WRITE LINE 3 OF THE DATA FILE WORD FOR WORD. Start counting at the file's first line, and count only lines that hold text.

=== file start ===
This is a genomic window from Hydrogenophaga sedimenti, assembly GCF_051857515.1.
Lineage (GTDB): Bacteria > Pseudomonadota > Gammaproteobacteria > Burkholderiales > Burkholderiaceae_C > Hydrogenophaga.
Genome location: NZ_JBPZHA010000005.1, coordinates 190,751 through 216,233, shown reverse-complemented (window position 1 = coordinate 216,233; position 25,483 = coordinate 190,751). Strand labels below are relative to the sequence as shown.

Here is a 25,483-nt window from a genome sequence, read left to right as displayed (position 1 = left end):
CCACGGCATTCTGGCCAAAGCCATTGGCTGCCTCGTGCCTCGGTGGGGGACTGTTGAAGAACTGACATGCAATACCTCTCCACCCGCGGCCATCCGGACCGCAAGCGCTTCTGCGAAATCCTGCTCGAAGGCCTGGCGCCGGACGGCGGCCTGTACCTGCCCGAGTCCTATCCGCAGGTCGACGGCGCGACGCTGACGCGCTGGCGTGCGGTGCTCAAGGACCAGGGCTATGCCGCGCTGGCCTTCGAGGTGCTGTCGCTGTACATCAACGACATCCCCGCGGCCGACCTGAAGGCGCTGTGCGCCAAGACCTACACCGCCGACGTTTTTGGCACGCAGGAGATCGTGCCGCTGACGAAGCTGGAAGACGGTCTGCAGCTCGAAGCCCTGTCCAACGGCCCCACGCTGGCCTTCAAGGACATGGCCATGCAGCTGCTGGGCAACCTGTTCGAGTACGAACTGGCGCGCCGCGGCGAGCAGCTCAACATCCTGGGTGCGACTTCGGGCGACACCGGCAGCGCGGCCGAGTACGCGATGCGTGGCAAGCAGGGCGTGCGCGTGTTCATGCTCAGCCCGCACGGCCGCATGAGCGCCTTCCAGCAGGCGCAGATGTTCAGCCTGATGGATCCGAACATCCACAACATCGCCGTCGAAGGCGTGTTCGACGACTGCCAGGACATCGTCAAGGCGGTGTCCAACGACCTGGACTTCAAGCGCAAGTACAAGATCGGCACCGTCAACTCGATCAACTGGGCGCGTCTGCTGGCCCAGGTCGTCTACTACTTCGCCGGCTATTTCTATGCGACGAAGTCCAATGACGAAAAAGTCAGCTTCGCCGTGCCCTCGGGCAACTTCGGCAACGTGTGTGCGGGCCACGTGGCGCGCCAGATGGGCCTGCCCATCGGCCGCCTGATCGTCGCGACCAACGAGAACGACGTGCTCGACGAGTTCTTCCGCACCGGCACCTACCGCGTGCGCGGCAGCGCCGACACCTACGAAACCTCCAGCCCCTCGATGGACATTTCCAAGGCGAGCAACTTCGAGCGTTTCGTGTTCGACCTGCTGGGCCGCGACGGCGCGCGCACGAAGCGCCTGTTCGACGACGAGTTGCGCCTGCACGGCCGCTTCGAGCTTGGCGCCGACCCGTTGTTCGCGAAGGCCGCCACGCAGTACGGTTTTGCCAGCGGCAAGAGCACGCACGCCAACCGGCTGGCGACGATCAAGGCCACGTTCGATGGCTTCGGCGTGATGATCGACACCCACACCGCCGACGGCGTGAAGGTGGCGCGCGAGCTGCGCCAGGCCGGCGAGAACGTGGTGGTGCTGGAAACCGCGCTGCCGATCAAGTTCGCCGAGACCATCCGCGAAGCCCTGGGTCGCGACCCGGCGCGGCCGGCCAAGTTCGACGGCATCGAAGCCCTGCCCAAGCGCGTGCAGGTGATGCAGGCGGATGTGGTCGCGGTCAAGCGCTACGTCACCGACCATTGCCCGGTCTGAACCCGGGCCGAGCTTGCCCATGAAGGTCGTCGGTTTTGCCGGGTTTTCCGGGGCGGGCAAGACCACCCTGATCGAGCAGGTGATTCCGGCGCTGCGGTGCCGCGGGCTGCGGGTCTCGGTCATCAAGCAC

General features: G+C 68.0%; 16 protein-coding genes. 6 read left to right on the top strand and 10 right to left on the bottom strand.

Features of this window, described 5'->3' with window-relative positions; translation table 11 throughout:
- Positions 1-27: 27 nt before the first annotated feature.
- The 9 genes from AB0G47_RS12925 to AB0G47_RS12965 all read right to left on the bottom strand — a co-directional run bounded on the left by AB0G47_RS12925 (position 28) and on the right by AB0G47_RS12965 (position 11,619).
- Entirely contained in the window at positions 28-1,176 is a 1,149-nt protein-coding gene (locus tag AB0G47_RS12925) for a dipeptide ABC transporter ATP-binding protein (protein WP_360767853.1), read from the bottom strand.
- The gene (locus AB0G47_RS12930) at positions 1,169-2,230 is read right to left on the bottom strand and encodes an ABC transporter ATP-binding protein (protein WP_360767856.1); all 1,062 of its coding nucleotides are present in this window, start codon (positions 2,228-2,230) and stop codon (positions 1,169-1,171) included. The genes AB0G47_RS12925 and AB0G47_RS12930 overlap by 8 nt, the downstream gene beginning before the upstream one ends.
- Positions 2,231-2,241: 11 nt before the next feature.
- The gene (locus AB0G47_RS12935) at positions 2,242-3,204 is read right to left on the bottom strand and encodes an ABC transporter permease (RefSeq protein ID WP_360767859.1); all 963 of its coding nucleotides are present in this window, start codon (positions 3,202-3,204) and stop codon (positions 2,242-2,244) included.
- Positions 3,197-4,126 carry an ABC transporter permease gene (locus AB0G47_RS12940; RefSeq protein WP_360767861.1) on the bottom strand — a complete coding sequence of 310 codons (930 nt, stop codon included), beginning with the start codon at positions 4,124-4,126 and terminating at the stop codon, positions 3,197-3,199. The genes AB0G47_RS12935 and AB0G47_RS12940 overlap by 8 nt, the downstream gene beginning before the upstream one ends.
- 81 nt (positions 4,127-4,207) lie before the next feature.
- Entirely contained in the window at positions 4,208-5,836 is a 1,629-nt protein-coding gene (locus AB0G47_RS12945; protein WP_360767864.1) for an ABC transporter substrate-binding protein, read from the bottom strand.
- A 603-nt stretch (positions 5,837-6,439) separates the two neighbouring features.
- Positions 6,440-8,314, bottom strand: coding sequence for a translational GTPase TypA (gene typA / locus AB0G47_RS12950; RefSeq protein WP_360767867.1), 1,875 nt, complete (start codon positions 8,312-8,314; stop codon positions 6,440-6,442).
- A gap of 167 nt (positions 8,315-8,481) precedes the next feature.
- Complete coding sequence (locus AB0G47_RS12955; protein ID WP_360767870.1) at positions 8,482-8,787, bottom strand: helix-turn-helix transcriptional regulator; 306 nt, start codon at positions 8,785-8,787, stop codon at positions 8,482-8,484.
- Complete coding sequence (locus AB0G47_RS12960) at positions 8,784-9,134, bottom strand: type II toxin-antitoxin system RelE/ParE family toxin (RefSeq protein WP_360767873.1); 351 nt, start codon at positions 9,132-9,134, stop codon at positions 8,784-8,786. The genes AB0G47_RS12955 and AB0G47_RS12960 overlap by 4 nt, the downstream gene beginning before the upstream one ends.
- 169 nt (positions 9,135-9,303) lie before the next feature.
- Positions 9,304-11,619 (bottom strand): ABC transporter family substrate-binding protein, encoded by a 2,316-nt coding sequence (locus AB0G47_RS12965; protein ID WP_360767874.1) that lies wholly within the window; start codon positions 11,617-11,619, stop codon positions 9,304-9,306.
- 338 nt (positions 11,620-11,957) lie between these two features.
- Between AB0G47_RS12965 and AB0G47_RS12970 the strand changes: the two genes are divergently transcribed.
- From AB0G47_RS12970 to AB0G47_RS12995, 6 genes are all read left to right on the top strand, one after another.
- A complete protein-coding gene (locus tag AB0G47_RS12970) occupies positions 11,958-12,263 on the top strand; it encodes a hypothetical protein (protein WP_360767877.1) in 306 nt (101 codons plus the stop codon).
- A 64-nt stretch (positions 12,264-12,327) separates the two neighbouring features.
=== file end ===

Genome location: NZ_JBPZHA010000005.1, coordinates 190,751 through 216,233, shown reverse-complemented (window position 1 = coordinate 216,233; position 25,483 = coordinate 190,751). Strand labels below are relative to the sequence as shown.